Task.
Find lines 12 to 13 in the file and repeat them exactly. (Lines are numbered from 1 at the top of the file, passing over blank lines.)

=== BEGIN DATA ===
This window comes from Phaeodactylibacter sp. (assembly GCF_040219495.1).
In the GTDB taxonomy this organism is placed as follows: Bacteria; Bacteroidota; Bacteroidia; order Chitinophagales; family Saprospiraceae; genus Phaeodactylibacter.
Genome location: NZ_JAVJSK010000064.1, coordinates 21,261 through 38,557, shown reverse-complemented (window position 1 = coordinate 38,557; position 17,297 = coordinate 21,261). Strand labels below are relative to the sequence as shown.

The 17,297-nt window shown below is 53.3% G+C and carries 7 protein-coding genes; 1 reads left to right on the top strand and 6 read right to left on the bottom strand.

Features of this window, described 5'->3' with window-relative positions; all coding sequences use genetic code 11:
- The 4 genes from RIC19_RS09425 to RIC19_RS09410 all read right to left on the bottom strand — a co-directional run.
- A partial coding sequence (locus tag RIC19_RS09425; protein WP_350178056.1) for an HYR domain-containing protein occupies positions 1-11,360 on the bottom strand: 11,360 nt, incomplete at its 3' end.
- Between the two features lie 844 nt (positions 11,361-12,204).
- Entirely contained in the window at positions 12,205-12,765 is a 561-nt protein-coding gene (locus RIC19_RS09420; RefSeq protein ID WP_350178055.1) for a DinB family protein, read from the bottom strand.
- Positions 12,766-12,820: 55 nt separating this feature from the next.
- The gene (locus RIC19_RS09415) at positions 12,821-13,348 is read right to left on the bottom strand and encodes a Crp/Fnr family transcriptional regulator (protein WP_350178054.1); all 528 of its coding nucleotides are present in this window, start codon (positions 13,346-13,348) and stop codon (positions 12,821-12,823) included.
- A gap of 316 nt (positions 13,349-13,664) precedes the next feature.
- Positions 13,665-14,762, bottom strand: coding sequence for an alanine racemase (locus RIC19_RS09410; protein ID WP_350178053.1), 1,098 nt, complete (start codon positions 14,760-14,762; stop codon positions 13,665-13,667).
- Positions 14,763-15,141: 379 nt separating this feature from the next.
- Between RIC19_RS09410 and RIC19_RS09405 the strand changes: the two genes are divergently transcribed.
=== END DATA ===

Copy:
- A gap of 316 nt (positions 13,349-13,664) precedes the next feature.
- Positions 13,665-14,762, bottom strand: coding sequence for an alanine racemase (locus RIC19_RS09410; protein ID WP_350178053.1), 1,098 nt, complete (start codon positions 14,760-14,762; stop codon positions 13,665-13,667).